Passing Class Objects, Instances

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I have a project creating a cartesian point, then a line segment, then a line comparison. Each has its own class .h and .cpp file. Main just starts the program to CartesianPoint test, in the point class. My question is after I create an instance of the point class and create a point, say P1, how can I then pass this object, (an instance of the point class) to the LineSegment class, to find slope and such. Line inherits LineSegment which inherits CartesianPoint. I have no idea what I'm doing.

Thanks

Heer's the code so far. I need help passing a CartesianPoint object to LineSegment, and I need help learning how to manipulate it. I believe this is called aggregation and/or composition, I have spent three days now just to find the terms of what I need to learn how to do. Instead of learning how to do it.

include <iostream>

#include "CartesianPoint.h"
#include "LineSegment.h"
#include "Line.h"

#include "stdafx.h"


using namespace std;




double main()
{


    CartesianPoint::test();

    LineSegment::test();


    return (0);

} // end main

-----------------------------------------
#ifndef CARTESIANPOINT_H  
#define CARTESIANPOINT_H


#include "stdafx.h"



class CartesianPoint {

public:


    CartesianPoint();

    CartesianPoint(double xx, double yy);

    double getx();

    double gety();

    void set(double xx, double yy);

    static void test();

    void print();

    //void print(double pOne, double pTwo, double pThree, double pFour);

    virtual ~CartesianPoint();



protected:

    double x;
    double y;



}; // end clas CartesianPoint

#endif

--------------------------------------------

#include <iostream>
#include <iomanip>
#include <cmath>
#include "stdafx.h"

#include "CartesianPoint.h"
#include "LineSegment.h"
#include "Line.h"

using namespace std;





CartesianPoint::CartesianPoint()
{
    x = 0;
    y = 0;

}


CartesianPoint::CartesianPoint(double xx, double yy)
{
    x = xx;
    y = yy;

}


    CartesianPoint  p1;
    CartesianPoint  p2;
    CartesianPoint  p3;
    CartesianPoint  p4;



void CartesianPoint::test(){


    p1.set(1.2,2.2);

    p2.set(8.2,68.2);

    p3.set(9.8,50.2);

    p4.set(11.2,6.2);


    p1.print();
    p2.print();
    p3.print();
    p4.print();
    p1.print();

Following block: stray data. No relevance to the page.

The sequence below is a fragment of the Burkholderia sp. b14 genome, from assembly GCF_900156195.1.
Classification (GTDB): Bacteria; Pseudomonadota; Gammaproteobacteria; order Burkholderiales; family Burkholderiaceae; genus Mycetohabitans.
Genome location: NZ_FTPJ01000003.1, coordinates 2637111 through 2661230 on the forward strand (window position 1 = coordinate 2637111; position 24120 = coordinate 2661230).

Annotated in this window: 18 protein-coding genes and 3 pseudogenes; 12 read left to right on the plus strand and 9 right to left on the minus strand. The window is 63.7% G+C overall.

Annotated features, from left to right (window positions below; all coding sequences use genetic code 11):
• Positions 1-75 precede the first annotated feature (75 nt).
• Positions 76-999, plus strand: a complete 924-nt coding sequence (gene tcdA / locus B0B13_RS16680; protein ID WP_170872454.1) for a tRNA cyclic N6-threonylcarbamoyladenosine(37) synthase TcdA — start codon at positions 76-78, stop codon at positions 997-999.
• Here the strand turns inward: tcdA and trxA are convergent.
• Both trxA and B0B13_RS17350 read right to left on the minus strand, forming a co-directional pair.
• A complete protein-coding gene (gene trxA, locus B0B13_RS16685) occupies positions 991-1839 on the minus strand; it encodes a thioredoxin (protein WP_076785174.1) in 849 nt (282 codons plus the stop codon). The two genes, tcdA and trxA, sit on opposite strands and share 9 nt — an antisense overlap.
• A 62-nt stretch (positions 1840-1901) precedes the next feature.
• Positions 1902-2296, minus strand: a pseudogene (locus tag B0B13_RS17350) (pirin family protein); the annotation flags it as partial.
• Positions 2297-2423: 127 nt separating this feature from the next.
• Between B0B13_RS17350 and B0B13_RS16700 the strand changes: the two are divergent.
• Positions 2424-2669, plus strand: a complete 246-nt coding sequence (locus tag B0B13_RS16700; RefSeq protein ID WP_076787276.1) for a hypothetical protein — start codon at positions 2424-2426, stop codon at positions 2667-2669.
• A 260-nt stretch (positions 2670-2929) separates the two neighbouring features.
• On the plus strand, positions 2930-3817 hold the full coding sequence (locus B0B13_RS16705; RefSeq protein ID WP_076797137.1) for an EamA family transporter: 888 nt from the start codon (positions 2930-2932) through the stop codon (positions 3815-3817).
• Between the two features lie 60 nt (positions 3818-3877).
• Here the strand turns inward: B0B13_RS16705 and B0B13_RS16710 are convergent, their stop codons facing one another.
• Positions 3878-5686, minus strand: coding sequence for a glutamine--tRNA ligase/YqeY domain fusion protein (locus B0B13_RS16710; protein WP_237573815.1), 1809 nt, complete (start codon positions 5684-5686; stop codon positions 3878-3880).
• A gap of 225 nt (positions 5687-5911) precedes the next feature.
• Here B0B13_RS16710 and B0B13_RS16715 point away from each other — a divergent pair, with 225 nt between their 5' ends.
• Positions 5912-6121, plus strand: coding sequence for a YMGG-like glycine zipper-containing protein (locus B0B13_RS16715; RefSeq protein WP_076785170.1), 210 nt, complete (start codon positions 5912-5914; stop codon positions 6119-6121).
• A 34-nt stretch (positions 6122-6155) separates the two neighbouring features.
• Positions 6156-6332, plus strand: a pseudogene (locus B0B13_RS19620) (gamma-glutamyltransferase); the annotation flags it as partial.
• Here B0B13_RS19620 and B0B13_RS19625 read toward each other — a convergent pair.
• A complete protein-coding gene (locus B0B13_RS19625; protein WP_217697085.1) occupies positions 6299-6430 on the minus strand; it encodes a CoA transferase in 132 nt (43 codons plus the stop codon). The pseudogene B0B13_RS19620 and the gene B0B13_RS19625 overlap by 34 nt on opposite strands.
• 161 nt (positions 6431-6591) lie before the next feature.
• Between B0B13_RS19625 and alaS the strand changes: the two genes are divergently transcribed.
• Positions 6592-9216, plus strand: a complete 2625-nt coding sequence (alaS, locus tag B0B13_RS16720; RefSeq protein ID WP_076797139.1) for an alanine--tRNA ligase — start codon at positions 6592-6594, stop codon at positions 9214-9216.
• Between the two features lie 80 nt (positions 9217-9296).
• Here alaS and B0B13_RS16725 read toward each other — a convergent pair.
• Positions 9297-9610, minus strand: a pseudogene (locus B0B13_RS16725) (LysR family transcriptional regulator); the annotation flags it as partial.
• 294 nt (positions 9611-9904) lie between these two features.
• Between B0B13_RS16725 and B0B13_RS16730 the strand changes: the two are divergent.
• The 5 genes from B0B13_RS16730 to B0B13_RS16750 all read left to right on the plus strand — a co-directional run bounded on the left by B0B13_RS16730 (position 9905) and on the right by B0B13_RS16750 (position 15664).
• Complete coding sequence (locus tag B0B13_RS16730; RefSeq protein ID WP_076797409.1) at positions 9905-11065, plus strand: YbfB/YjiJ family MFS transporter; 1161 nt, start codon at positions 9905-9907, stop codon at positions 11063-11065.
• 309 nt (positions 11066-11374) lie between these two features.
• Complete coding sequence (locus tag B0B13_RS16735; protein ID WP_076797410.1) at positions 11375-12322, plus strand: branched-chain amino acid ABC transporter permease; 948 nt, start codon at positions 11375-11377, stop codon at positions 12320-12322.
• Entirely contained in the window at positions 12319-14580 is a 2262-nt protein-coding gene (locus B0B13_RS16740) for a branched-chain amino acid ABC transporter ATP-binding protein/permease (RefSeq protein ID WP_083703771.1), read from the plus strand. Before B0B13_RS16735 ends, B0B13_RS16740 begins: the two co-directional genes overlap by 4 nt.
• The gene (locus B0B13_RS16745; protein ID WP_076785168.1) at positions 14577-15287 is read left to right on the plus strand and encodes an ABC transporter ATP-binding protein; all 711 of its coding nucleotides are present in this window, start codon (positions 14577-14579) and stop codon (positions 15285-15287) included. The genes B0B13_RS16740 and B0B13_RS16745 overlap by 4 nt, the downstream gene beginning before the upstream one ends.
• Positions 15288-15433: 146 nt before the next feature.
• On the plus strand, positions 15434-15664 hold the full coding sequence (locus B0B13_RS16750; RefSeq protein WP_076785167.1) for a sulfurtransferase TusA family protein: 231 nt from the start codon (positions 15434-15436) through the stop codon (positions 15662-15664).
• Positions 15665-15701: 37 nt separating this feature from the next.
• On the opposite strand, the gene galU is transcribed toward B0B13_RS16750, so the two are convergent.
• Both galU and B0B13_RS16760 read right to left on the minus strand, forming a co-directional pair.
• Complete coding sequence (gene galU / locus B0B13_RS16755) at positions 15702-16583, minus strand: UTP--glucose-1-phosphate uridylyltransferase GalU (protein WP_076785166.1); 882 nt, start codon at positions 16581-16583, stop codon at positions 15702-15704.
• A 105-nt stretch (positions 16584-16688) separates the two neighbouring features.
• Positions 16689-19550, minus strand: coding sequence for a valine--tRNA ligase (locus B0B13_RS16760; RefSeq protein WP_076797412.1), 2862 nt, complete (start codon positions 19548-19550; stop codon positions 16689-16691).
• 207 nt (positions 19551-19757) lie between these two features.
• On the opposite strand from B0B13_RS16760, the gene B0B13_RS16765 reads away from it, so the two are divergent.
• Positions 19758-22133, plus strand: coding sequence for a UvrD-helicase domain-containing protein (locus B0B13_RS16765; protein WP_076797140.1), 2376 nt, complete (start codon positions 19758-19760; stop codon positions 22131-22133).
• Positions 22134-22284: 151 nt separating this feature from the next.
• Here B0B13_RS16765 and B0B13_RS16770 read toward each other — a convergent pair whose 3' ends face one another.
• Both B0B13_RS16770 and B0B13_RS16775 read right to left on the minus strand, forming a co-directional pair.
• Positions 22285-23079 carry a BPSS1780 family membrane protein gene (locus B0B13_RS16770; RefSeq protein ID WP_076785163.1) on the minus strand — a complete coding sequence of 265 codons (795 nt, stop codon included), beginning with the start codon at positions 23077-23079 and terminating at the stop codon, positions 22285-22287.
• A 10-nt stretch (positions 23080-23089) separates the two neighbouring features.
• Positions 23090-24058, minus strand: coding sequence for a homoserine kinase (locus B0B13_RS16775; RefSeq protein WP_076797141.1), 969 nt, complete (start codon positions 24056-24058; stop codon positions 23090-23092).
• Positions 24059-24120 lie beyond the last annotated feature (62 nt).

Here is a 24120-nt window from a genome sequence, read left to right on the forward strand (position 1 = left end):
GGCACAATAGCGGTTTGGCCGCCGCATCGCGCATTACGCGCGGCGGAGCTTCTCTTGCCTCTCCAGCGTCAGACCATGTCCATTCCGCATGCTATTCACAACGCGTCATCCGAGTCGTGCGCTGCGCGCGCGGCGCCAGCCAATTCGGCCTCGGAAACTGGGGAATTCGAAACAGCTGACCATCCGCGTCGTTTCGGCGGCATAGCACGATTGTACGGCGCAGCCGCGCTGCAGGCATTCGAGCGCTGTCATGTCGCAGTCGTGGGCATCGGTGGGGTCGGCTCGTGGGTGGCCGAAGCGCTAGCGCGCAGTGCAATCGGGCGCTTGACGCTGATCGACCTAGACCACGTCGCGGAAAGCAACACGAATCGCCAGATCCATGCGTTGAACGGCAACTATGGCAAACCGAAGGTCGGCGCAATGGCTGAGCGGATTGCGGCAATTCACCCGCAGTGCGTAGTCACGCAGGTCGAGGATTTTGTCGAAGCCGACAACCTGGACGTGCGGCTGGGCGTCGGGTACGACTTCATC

}



void CartesianPoint::set(double xx,double yy)
{

    x = xx;
    y = yy;

}


double CartesianPoint::getx()
{
    double temp;
    temp = x;
    return temp;
}



double CartesianPoint::gety()
{
    double temp;
    temp = y;
    return temp;
}


void CartesianPoint::print()
{

    cout<<"The point is: ("<<getx()<<", "<<gety()<<")"<<endl<<endl;

}



CartesianPoint::~CartesianPoint()
{

}

--------------------------------------------

#ifndef LINESEGMENT_H  
#define LINESEGMENT_H 

#include "CartesianPoint.h"
#include "Line.h"

class CartesianPoint;
//class Line;

class LineSegment : public CartesianPoint {

public:

    LineSegment();  // default constructor

    LineSegment(CartesianPoint V1, CartesianPoint V2);

    LineSegment(CartesianPoint V1, CartesianPoint V2, 
                    CartesianPoint V3, CartesianPoint V4);




    double getMidPoint();

            CartesianPoint midPoint();





    double getPerpendicularBisector();

            double perpendicularBisector();



    double getSlope();

    void printLine();

    static void test();

    virtual ~LineSegment();



protected:

    double m;
    double b;


    CartesianPoint p1;
    CartesianPoint p2;
    CartesianPoint p3;
    CartesianPoint p4;



//  double m1;
//  double m2;

//  double slopeLine1; 
//  double slopeLine2; 

//  Cartesian X1;
//  Cartesian X2;
//  Cartesian Y1;
//  Cartesian Y2;



}; // end clas LineSegment

#endif

---------------------------------------------------

#include <iostream>
#include <iomanip>
#include <cmath>
#include "stdafx.h"

#include "CartesianPoint.h"
#include "LineSegment.h"

using namespace std;



LineSegment::LineSegment()
{
    m = 0;
    b = 0;

}



LineSegment::LineSegment(CartesianPoint V1, CartesianPoint V2)
{

    p1 = V1;
    p2 = V2;

    m = 0;
    b = 0;

}



LineSegment::LineSegment(CartesianPoint V1, CartesianPoint V2, 
                             CartesianPoint V3, CartesianPoint V4)
{
    p1 = V1;
    p2 = V2;
    p3 = V3;
    p4 = V4;

    m = 0;
    b = 0;

}
    CartesianPoint p1;

//  LineSegment L1(CartesianPoint(1,1), CartesianPoint(1,1);





void LineSegment::test()
{




}


double LineSegment::getSlope()
{
    double temp;




    temp = m;

    return temp;
}





void LineSegment::printLine()
{


}





LineSegment::~LineSegment()
{

}

-----------------------------------------------------

Edited 3 Years Ago by pyTony: fixed formating

> I have no idea what I'm doing.
Clearly. You have serious design problems by using inheritance instead of containment for this project. It's much simpler if CartesianPoint (aside from being more concisely named) is a self-contained class, then Line and LineSegment contain CartesianPoint (henceforth to be referred to as Point) objects:

class Point {
  int _x, _y;
public:
  Point(int x, int y);
  void set(int x, int y);
  int getx() const;
  int gety() const;
}

class Line {
  Point _start, _finish;
public:
  Line(const Point& start, const Point& finish);
  void print() const;
}

// etc...

Much easier, and more intuitive. :)

Thanks for the help. Containment is the same as composition? I am going to read in a couple texts I have how to do this. Questions I have to answer are,can I create an instance of one class within or from another? Can I modify a previusly constructed object?

Thanks again.

> Containment is the same as composition?
Yes.

> can I create an instance of one class within or from another?
Of course.

> Can I modify a previusly constructed object?
As long as it isn't const, sure.

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